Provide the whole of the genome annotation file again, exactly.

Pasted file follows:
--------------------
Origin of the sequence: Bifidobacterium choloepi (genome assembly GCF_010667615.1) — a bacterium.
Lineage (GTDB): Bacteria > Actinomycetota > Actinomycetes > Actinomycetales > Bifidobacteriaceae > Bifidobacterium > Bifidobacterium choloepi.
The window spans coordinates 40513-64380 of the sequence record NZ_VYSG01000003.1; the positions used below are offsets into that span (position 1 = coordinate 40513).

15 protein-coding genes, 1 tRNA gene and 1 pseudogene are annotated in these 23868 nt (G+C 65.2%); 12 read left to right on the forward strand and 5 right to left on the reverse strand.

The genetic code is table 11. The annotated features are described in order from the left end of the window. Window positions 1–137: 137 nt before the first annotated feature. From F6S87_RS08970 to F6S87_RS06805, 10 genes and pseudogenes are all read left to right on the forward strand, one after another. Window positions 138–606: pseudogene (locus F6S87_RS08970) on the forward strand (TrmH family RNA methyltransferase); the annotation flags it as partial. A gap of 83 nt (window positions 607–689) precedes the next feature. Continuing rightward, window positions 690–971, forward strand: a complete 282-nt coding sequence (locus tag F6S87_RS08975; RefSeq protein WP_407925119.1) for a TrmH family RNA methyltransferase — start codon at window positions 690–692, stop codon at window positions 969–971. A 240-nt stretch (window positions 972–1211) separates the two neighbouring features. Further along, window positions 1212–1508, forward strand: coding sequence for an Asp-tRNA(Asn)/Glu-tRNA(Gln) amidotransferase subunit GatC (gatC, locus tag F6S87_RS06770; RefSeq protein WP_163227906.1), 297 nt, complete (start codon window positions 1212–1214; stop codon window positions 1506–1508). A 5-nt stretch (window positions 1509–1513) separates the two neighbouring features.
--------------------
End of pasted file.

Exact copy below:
Origin of the sequence: Bifidobacterium choloepi (genome assembly GCF_010667615.1) — a bacterium.
Lineage (GTDB): Bacteria > Actinomycetota > Actinomycetes > Actinomycetales > Bifidobacteriaceae > Bifidobacterium > Bifidobacterium choloepi.
The window spans coordinates 40513-64380 of the sequence record NZ_VYSG01000003.1; the positions used below are offsets into that span (position 1 = coordinate 40513).

15 protein-coding genes, 1 tRNA gene and 1 pseudogene are annotated in these 23868 nt (G+C 65.2%); 12 read left to right on the forward strand and 5 right to left on the reverse strand.

The genetic code is table 11. The annotated features are described in order from the left end of the window. Window positions 1–137: 137 nt before the first annotated feature. From F6S87_RS08970 to F6S87_RS06805, 10 genes and pseudogenes are all read left to right on the forward strand, one after another. Window positions 138–606: pseudogene (locus F6S87_RS08970) on the forward strand (TrmH family RNA methyltransferase); the annotation flags it as partial. A gap of 83 nt (window positions 607–689) precedes the next feature. Continuing rightward, window positions 690–971, forward strand: a complete 282-nt coding sequence (locus tag F6S87_RS08975; RefSeq protein WP_407925119.1) for a TrmH family RNA methyltransferase — start codon at window positions 690–692, stop codon at window positions 969–971. A 240-nt stretch (window positions 972–1211) separates the two neighbouring features. Further along, window positions 1212–1508, forward strand: coding sequence for an Asp-tRNA(Asn)/Glu-tRNA(Gln) amidotransferase subunit GatC (gatC, locus tag F6S87_RS06770; RefSeq protein WP_163227906.1), 297 nt, complete (start codon window positions 1212–1214; stop codon window positions 1506–1508). A 5-nt stretch (window positions 1509–1513) separates the two neighbouring features.